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MNF’s Mizoram Sweep Fulfils BJP’s Goal of a Congress-mukt Northeast Ahead of 2019

The northeast is seen as crucial to the BJP’s strategy to ensure a majority for it in the Lok Sabha given that there are at least 20 seats to be picked up here with Assam accounting for 14.

News18.com

Updated:December 11, 2018, 2:46 PM IST
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MNF’s Mizoram Sweep Fulfils BJP’s Goal of a Congress-mukt Northeast Ahead of 2019
Mizoram National Front workers celebrate the party's victory in Aizawl on Tuesday.
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New Delhi: The Congress lost its last bastion in the northeast, Mizoram, to Mizo National Front on Tuesday while the Bharatiya Janata Party made large strides and won its first ever seat in the state.

In the last two years, the Congress has faced defeat in Assam, Manipur, Arunachal Pradesh, Meghalaya, Nagaland and Tripura to BJP and its allies. But in Mizoram, the grand old party lost out to MNF, which is an NDA constituent, but fought this election on its own.

The state has seen either MNF or Congress holding power since 1987. In 2013 polls, the Congress had swept the state winning 34 out of 40 seats.

According to the most recent available figures from the Election Commission, the MNF was either winning or leading at 25 seats, with the Congress winning only six. The BJP won its first seat at Tuichawng with its candidate BD Chakma, but sources said it would make every effort to form an alliance with the MNF in the state to complete its dominance.

The rise in the BJP vote share in this state will be a shot in the arm for the party given that it is looking to pick up Lok Sabha seats in the northeast to make up for any shortfall it may face in national polls next year in other parts of the country.

The northeast is seen as crucial to the BJP’s strategy to ensure a majority for it in the Lok Sabha given that there are at least 20 seats to be picked up here with Assam accounting for 14.

The run-up to the polls had been fraught, with the recommendation by the state’s chief electoral officer to transfer a Mizo bureaucrat out of Mizoram following allegations of interference – the incident and the consequent setting the tone for a bitterly contested elections.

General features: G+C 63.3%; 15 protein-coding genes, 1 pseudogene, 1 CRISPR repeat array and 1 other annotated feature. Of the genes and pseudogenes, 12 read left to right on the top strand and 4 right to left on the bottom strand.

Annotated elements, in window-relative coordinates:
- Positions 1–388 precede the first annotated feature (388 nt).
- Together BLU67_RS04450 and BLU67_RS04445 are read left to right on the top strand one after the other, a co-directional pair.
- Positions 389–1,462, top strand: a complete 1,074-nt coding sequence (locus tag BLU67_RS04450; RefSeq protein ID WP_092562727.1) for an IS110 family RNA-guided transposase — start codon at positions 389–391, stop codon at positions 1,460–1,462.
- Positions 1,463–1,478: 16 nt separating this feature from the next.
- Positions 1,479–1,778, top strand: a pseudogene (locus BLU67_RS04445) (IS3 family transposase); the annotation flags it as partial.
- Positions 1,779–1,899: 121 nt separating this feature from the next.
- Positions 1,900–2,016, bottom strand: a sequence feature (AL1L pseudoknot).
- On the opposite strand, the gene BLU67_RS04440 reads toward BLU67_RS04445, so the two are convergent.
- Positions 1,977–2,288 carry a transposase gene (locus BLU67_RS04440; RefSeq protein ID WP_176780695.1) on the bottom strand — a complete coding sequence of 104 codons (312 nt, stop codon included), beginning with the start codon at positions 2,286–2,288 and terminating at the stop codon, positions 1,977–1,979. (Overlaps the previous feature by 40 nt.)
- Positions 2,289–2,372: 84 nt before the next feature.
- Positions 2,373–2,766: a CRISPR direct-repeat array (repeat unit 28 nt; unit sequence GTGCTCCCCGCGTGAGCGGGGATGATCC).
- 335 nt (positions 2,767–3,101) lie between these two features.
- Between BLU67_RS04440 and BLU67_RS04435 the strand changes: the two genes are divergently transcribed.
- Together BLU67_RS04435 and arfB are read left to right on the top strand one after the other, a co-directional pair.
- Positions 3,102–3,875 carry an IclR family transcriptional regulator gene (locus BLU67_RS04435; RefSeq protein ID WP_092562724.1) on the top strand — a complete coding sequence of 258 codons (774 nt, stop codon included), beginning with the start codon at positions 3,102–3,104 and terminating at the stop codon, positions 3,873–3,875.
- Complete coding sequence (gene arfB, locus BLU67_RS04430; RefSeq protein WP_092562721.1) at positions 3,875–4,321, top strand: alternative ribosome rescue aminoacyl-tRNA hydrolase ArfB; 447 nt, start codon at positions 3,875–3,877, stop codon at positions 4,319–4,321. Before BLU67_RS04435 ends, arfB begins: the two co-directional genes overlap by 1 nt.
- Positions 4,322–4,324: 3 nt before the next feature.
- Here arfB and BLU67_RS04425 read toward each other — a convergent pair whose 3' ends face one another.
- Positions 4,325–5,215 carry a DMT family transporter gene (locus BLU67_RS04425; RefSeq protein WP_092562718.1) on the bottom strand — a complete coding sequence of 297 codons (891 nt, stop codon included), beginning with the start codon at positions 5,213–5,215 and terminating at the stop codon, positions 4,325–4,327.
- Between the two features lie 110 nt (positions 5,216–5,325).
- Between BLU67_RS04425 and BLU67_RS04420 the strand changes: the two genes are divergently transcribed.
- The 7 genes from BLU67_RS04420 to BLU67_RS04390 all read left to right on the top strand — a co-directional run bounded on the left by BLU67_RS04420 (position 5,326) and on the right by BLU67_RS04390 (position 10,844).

The challenge for the Congress was always going to be to try and counter the 10 years of anti-incumbency, particularly in the Mizo-majority areas where the MNF had steadily been gaining strength.

Crumbling infrastructure and politics of identity had been key in the MNF's success, particularly the issue of banning alcohol. The state’s influential groups – the church bodies and other pressure groups – have also been opposed to the sale of liquor in the state. The Congress and the BJP tread a cautious middle ground regarding the issue.

Five-time Chief Minister of Mizoram, Lal Thanhawla, who contested from Champhai South and Serchhip, lost both the seats he contested from. While he lost Champhai to Mizo National Front's (MNF) TJ Lalnuntluanga, Serchhip was snatched by Zoram People's Movement's (ZPM) chief ministerial candidate Lalduhoma.

The ZPM is a seven-party electoral alliance between retired priests, bureaucrats and journalists, and the new outfit is likely to be key in the state. Lalduhoma is an IPS officer-turned-politician and has also served in the security of former PM Indira Gandhi. More recently, the ZPM has been a partner of the ruling NDA in the Centre.

For BJP, the key take away for the state polls has to be its increased vote share. As per the Election Commission, it increased to 7.9 % up from 0.37% it had in 2013.

The BJP had relied heavily on the Chakma vote - a minority group living in the margins of society in Mizoram who have periodically alleged persecution of Mizo organisations.

The Tuichawng seat has a dominant Chakma community and it also saw home minister Rajnath Singh address a rally in the centre of the Chakma Autonomous District Council (CADC).

In 2005, the current BJP chief, AB Chakma quit the party and joined the Mizo National Front and said “there was no hope for the BJP”.

In 2016, the party entered the state’s politics for the first time, entering the Chakma Autonomous Council bolls, after a by election. In 2018, it won 5 of the 20 seats in the general election to the council.

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| Edited by: Aakarshuk Sarna
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